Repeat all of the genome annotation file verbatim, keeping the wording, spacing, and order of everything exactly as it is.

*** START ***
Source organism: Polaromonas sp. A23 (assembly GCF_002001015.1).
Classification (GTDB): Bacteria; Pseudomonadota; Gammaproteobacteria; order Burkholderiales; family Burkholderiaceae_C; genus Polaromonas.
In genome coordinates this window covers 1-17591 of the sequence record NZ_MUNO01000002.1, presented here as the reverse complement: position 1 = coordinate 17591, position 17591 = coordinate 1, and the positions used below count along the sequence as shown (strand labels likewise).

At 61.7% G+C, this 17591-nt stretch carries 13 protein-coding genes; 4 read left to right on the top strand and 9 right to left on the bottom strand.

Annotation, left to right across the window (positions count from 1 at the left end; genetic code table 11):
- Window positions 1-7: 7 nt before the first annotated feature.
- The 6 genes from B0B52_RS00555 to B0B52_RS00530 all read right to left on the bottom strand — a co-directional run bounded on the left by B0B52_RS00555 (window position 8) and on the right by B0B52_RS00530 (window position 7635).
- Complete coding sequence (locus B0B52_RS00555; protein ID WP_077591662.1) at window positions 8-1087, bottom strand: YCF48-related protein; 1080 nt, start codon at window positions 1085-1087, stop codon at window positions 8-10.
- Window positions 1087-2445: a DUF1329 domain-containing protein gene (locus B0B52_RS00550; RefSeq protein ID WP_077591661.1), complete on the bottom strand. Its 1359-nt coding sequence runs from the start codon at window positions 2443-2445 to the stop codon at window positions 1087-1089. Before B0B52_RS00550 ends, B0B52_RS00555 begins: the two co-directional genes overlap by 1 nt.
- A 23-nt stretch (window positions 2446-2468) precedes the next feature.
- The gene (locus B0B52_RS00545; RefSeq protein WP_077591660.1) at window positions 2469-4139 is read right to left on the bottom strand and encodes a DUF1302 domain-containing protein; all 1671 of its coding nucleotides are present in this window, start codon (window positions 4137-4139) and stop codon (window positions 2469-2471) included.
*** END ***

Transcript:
Source organism: Polaromonas sp. A23 (assembly GCF_002001015.1).
Classification (GTDB): Bacteria; Pseudomonadota; Gammaproteobacteria; order Burkholderiales; family Burkholderiaceae_C; genus Polaromonas.
In genome coordinates this window covers 1-17591 of the sequence record NZ_MUNO01000002.1, presented here as the reverse complement: position 1 = coordinate 17591, position 17591 = coordinate 1, and the positions used below count along the sequence as shown (strand labels likewise).

At 61.7% G+C, this 17591-nt stretch carries 13 protein-coding genes; 4 read left to right on the top strand and 9 right to left on the bottom strand.

Annotation, left to right across the window (positions count from 1 at the left end; genetic code table 11):
- Window positions 1-7: 7 nt before the first annotated feature.
- The 6 genes from B0B52_RS00555 to B0B52_RS00530 all read right to left on the bottom strand — a co-directional run bounded on the left by B0B52_RS00555 (window position 8) and on the right by B0B52_RS00530 (window position 7635).
- Complete coding sequence (locus B0B52_RS00555; protein ID WP_077591662.1) at window positions 8-1087, bottom strand: YCF48-related protein; 1080 nt, start codon at window positions 1085-1087, stop codon at window positions 8-10.
- Window positions 1087-2445: a DUF1329 domain-containing protein gene (locus B0B52_RS00550; RefSeq protein ID WP_077591661.1), complete on the bottom strand. Its 1359-nt coding sequence runs from the start codon at window positions 2443-2445 to the stop codon at window positions 1087-1089. Before B0B52_RS00550 ends, B0B52_RS00555 begins: the two co-directional genes overlap by 1 nt.
- A 23-nt stretch (window positions 2446-2468) precedes the next feature.
- The gene (locus B0B52_RS00545; RefSeq protein WP_077591660.1) at window positions 2469-4139 is read right to left on the bottom strand and encodes a DUF1302 domain-containing protein; all 1671 of its coding nucleotides are present in this window, start codon (window positions 4137-4139) and stop codon (window positions 2469-2471) included.